Tags: Wall Street Journal

Meet Theranos, Inc. – The Blood Testing Company with Henry Kissinger and a Cadre of Military and Political “Elite” on its Board

Screen Shot 2014-07-22 at 4.46.32 PMKissinger deserves vigorous prosecution for war crimes, for crimes against humanity, and for offenses against common or customary or international law, including conspiracy to commit murder, kidnap, and torture.

A good liar must have a good memory: Kissinger is a stupendous liar with a remarkable memory.

– Christopher Hitchens in The Trial of Henry Kissinger

I first heard of Theranos, Inc. in the fall of 2013, when the Wall Street Journal published a piece titled, Elizabeth Holmes: The Breakthrough of Instant Diagnosis. However, it wasn’t just me. It was the first time pretty much anyone on earth had heard of the company, because despite having been founded a decade earlier in 2003, it maintained a level of secrecy more characteristic of classified military operations.

Here are some excerpts from that original article:

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Credit Mania Update – The Chase for CCC-Rated Bonds

I hadn’t focused on the latest bout of credit market frothiness until the last couple of months, as investor activity has become so preposterous and disturbing that I simply couldn’t ignore it any longer. Before reading the rest of this post, I suggest catching up on two pieces I highlighted recently on the topic, which should help set the stage:

Is the Credit Bubble Popping? Carlyle Group Warns on Frothiness and Junk Bond Deals Get Pulled

Guest Post: Is There a Massive High Yield Credit Bubble?

Moving along to today’s piece from the Wall Street Journal, which focuses on investors’ insatiable appetite for CCC-rated bonds. We learn that:

Large investors are rushing into the riskiest corporate bonds, frustrated by low interest rates on safer investments and convinced that even companies with shaky finances are in little danger of default.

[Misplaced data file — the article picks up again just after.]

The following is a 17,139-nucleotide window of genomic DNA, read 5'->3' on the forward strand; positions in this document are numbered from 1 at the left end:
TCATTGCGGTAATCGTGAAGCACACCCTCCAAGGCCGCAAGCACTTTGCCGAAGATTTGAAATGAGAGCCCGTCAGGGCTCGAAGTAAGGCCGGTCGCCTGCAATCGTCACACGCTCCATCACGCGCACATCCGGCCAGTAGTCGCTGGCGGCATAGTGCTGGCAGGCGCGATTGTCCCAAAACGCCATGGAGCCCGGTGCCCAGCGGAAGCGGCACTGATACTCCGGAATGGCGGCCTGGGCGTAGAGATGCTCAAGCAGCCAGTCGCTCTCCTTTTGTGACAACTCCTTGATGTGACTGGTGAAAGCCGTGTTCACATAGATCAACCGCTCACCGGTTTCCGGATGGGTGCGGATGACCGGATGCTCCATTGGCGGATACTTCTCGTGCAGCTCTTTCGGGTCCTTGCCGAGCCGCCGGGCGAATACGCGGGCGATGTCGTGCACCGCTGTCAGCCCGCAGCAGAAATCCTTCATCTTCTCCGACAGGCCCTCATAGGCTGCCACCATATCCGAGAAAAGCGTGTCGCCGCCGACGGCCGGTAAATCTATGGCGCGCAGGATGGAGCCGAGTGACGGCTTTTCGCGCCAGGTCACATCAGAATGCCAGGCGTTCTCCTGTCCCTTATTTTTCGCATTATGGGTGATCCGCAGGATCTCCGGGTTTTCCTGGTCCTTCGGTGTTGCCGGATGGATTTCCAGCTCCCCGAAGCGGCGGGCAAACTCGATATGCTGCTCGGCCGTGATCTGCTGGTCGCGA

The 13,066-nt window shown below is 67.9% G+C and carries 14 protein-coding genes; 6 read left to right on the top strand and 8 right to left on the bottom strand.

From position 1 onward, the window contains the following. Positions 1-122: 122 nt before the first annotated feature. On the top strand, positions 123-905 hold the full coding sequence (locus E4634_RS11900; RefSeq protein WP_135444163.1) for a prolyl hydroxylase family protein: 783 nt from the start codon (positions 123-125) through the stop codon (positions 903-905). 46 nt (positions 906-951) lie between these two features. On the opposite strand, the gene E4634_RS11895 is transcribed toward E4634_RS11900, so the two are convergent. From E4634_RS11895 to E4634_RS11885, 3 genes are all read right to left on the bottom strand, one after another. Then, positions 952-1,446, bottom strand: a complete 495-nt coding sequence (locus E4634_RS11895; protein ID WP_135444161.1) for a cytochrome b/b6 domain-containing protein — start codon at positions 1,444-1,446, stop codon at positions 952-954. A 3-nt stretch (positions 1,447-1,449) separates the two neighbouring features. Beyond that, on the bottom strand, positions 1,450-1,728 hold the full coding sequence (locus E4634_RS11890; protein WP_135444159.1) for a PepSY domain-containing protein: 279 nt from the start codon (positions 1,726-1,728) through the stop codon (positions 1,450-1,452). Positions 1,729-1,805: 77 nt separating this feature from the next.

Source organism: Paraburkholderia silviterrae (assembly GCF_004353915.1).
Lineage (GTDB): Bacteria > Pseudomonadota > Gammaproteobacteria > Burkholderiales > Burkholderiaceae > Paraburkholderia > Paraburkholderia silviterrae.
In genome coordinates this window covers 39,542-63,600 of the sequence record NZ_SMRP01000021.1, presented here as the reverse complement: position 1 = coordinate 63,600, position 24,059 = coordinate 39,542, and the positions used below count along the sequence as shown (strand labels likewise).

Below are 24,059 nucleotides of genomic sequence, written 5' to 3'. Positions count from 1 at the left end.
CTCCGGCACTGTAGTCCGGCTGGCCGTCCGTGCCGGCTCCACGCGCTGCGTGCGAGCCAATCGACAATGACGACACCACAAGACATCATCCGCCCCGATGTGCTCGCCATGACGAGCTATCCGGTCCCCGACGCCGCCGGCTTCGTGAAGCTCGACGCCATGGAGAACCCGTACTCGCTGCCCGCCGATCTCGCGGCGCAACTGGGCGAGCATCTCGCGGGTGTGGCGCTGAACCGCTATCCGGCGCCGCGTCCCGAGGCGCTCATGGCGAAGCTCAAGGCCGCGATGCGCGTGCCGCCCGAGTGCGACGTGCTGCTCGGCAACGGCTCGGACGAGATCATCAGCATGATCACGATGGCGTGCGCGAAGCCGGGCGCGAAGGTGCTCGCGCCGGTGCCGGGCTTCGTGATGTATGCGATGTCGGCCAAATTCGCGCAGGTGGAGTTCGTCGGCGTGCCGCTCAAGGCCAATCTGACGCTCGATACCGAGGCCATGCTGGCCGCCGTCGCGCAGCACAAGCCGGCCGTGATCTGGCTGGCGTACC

One sign of that rush: Investors have been buying up corporate bonds with a triple-C rating, a grade that analysts and investors consider highly speculative.

That buying is driving up prices on those bonds and pushing down their yields, which this month fell to 8.187% on a closely watched Bank of America Merrill Lynch index—the lowest level on record. 

This embrace of risky bonds and the retreat from risky stocks reflect a world where interest rates are staying much lower, much longer than most had expected, some investors say. “What we’re seeing is the continued search for yield,” says Matthew Rubin, director of investment strategy at Neuberger Berman, which oversees $247 billion.

The 12-month trailing default rate from low-rated corporate borrowers edged up to 1.7% in April, from a six-year low of 1.57% in March, according to Standard & Poor’s Ratings Services.

The yield gap between junk bonds and U.S. government debt—a measure of the premium investors receive for taking on the risk of junk bonds—has narrowed. On triple-C-rated debt, that gap recently hit 6.97 percentage points, the lowest since November 2007. The all-time low of 4.14 percentage points was hit earlier that year.

A little too many comparisons to 2007 for my taste.

Just understand that your pension is going to be stuffed completely full like a Thanksgiving Turkey with the most toxic financial shit you can imagine by the time this thing blows sky-high.

Muppets will lose, as always.

Full article here.

In Liberty,
Michael Krieger

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How Facebook Exploits Underage Girls in its Quest for Ad Revenue

Sophie Bean, 14, of Sequim, Wash., said she was thought she was “liking” a Facebook ad related to fashion modeling. Instead, it promoted a Facebook page that recruited adult webcam models.

“I just thought it was for modeling, and I’m interested in that, and I thought it would help me out,” Sophie said.

Sophie wasn’t the only teen connecting with the page, which Facebook statistics show is most popular with users 13 to 17. Clicking on it didn’t pull the teens into nude webcam modeling, but did mean they would receive the page’s updates and could be mentioned in future versions of the ad.

– From the Wall Street Journal’s recent article: Nude Webcams and Diet Drugs: the Facebook Ads Teens Aren’t Supposed to See

This post is my third in recent weeks exploring what exactly is going on with the Facebook business model. The company reported stellar results in its latest earnings report, which has led to many questions as to exactly how they are making all this advertising money. Well the pieces are finally starting to come together, and the answer is not pretty.

For some context, I suggest you first read the previous articles I posted:

How Much of Facebook’s Ad Revenue is From Click Fraud?

This Man’s $600,000 Facebook Disaster is a Warning For All Small Businesses